G. R. Hawting

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Gerald R. Hawting (born 1944) is a British historian and Islamicist.

Life[edit]

Hawting's teachers were Bernard Lewis and John Wansbrough. He received his Ph.D. in 1978. He is Emeritus Professor for the History of the Near and Middle East at the School of Oriental and African Studies (SOAS) in London.[1]

Research[edit]

In the line of John Wansbrough, Hawting concentrated on the question for the religious milieu in which Islam came into being. He analyzed all available sources about the religions on the Arabian peninsula in the time before Islam in detail. According to Hawting, Islam did not develop within a world of polytheism as is reported by the traditional Islamic traditions which were written 150 to 200 years after Muhammad. Instead, Islam came into being on the basis of a conflict among various types of monotheists which considered each other to fail in living a perfect monotheism, and considering each other to practice idolatry.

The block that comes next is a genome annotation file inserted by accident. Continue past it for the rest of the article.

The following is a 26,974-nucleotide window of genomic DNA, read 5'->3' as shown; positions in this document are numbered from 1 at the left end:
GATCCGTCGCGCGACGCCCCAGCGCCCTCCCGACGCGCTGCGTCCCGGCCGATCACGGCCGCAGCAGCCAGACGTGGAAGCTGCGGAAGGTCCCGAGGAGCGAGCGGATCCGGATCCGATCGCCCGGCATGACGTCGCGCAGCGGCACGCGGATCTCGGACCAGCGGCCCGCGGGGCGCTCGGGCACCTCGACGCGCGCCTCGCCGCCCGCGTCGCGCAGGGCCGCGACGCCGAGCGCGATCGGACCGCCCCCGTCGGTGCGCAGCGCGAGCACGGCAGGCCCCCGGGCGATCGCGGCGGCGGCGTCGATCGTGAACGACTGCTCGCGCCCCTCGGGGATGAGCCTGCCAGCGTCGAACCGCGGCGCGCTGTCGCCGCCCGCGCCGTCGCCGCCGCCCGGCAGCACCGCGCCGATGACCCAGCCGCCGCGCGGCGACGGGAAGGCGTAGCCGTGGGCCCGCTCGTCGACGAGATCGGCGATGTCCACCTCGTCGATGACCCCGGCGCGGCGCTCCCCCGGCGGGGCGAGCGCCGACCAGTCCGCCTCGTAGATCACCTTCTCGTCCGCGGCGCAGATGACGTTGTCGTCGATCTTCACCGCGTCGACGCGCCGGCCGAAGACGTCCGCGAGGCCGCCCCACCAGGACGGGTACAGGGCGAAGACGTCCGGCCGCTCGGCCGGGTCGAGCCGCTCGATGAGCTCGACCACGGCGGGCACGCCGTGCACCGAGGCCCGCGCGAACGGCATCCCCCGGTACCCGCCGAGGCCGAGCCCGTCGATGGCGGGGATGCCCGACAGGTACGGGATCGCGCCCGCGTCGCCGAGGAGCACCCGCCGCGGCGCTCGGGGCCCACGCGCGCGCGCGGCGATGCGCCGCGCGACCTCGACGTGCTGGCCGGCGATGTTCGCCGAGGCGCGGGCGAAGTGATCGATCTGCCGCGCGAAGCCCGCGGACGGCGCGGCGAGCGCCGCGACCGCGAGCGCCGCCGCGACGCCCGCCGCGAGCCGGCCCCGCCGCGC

Another theme of Hawting's research is the period of the Umayyad dynasty which was of great importance for the formation of Islam as a religion.[2] Hawting was a representative of the Revisionist School of Islamic Studies.

Works[edit]

  • The First Dynasty of Islam: The Umayyad Caliphate AD 661-750 (1986).
  • "John Wansbrough, Islam, and monotheism" (1997).
  • The Idea of Idolatry and the Rise of Islam: From Polemic to History (1999).

As editor and co-author:

  • Approaches to the Quran (1993).
  • The Development of Islamic Ritual (2006).

References[edit]

  1. ^ "Department of History: Professor G R Hawting". SOAS. Retrieved 20 January 2011. 
  2. ^ Norman Calder: Review of: The first dynasty of Islam, by G. R. Hawting, in: Bulletin of the School of Oriental and African Studies Volume 51 Issue 1 (February 1988), p. 131